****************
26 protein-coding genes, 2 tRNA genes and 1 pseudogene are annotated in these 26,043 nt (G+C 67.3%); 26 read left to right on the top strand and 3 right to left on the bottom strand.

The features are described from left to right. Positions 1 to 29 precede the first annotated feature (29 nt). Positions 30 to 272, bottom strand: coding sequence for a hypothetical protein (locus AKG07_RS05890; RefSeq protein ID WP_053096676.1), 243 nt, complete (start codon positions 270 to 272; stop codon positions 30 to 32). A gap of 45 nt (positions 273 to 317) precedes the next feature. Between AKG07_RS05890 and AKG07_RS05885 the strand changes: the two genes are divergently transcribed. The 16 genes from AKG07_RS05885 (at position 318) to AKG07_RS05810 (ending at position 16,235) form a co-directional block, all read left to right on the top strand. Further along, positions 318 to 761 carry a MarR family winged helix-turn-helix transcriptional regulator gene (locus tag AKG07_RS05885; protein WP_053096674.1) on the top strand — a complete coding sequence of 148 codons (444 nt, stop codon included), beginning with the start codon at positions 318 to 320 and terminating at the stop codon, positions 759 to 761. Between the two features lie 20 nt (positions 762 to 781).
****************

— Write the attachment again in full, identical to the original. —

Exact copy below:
26 protein-coding genes, 2 tRNA genes and 1 pseudogene are annotated in these 26,043 nt (G+C 67.3%); 26 read left to right on the top strand and 3 right to left on the bottom strand.

The features are described from left to right. Positions 1 to 29 precede the first annotated feature (29 nt). Positions 30 to 272, bottom strand: coding sequence for a hypothetical protein (locus AKG07_RS05890; RefSeq protein ID WP_053096676.1), 243 nt, complete (start codon positions 270 to 272; stop codon positions 30 to 32). A gap of 45 nt (positions 273 to 317) precedes the next feature. Between AKG07_RS05890 and AKG07_RS05885 the strand changes: the two genes are divergently transcribed. The 16 genes from AKG07_RS05885 (at position 318) to AKG07_RS05810 (ending at position 16,235) form a co-directional block, all read left to right on the top strand. Further along, positions 318 to 761 carry a MarR family winged helix-turn-helix transcriptional regulator gene (locus tag AKG07_RS05885; protein WP_053096674.1) on the top strand — a complete coding sequence of 148 codons (444 nt, stop codon included), beginning with the start codon at positions 318 to 320 and terminating at the stop codon, positions 759 to 761. Between the two features lie 20 nt (positions 762 to 781).